This seller feared losing their home and figured they’d have to go back to selling on eBay to try to cobble together some income. A day after Recode’s first conversation with the seller, Amazon reinstated their account and called the original suspension an “error.” But the experience left the seller afraid to invest too heavily into selling on Amazon out of fear that their account could be suspended once again. Christensen’s account and others remain suspended.
A lawyer for Bartlett declined to comment. Cockrum did not respond to messages nor a phone call seeking comment.
When asked about Bartlett’s account and the suspension of seller accounts connected to his, an Amazon spokesperson said: “Sellers are incredibly important to Amazon and our customers. As part of our ongoing efforts to protect customers and sellers, we identified a bad actor and took action to protect our store by closing the accounts the bad actor was attempting to use.”
“If a seller believes we made a mistake, we encourage them to contact us,” the spokesperson added.
Since Dynasty Toys has failed, Cockrum has attempted to distance himself from Bartlett in recent weeks, telling sellers in private conversations that he was also let down by his former protégé.
“I’ve said all along that I didn’t make money from Dynasty,” Cockrum said in response to critics on a Facebook post in early August. “Dynasty didn’t pay me. I didn’t take investor/note holder funds.”
Despite this distancing, Cockrum and Bartlett have a tangled history with each other. Cockrum referred to Bartlett as his “partner” while pitching the investment program in 2018, and, as recently as late April, he was touting Bartlett’s face mask business while using the pronoun “we.”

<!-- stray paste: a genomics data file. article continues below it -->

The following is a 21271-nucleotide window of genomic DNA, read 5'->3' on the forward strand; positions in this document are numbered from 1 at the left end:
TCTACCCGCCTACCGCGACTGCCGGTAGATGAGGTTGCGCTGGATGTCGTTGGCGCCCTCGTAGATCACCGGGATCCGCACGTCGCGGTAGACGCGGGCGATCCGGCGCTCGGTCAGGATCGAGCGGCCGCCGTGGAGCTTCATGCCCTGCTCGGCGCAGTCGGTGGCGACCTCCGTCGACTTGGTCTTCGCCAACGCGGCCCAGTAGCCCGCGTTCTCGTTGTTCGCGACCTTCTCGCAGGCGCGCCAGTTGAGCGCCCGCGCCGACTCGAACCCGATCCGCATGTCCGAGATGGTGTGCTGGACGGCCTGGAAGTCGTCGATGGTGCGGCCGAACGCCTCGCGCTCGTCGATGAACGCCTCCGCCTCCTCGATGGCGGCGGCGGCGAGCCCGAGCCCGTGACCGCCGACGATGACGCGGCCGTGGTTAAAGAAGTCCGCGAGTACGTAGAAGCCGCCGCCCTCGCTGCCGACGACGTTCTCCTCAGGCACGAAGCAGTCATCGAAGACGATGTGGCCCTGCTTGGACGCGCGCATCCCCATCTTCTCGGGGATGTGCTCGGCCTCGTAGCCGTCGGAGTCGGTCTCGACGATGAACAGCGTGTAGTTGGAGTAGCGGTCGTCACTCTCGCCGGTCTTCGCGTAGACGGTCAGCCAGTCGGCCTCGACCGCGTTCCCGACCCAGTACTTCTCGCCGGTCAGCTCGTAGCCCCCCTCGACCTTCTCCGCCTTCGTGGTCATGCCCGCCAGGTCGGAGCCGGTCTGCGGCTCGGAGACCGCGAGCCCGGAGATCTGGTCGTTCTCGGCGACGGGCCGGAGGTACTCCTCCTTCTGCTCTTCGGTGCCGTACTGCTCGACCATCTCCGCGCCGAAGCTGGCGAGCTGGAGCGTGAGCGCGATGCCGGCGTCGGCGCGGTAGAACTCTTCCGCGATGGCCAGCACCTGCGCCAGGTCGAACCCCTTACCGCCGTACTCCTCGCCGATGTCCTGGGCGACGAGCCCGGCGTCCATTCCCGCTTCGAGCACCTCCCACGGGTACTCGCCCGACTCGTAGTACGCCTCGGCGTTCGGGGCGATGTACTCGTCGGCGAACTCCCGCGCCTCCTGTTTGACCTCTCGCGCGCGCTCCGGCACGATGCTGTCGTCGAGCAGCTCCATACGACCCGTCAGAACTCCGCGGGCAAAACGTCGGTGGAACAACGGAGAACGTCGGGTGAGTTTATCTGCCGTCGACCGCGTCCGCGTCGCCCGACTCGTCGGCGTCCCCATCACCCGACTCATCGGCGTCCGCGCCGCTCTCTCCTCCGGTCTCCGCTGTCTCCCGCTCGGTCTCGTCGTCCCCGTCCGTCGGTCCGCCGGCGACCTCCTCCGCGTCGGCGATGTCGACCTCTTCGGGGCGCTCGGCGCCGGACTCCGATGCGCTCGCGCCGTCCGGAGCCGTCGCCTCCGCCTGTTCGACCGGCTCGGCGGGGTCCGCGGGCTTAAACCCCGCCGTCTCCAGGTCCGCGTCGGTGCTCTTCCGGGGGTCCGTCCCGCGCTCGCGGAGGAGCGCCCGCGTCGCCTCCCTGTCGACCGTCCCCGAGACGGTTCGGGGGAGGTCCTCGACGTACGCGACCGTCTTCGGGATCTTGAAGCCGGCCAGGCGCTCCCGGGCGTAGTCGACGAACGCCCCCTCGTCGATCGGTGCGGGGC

“Are you based in the [US]?” Cockrum tweeted to his 7,000 Twitter followers on April 24. “Have access to a sewing machine? We are HIRING! Spread the word- we are supplying face masks to several US based companies and military branches! Inquire at FamilyFaceMask.com.”
That website no longer exists, but the problems for the Amazon sellers caught up in the Dynasty Toys fiasco still do. Cynthia Stine, who runs the Amazon seller consultancy, said the inconsistency and inaccuracy of the feedback Amazon offers its sellers is unacceptable, and has been for years.
On the occasions that sellers even get a response from an Amazon seller support representative, the feedback is typically scripted or vague, and rarely explains the specifics of a suspension unless you happen to get an especially helpful rep on the phone, she said. It’s not totally surprising then that some Amazon sellers have been willing to pay bribes to Amazon employees for access to inside information, or to try to get their accounts reinstated.
“Everything with Amazon is like an interpretive dance or Kabuki,” Stine told Recode. “We know what we know [about suspensions] by observation but wouldn’t it be easier if they just told us?”
“I tell sellers all the time, ‘Amazon doesn’t care about you,’” Stine added. “It’s hard for them to believe, but it’s true.”
Christensen, the suspended seller who invested $20,000 into Dynasty Toys, added: “I wish Bezos would just wake up and realize the system is just flat-out broken. It needs to be completely overhauled.”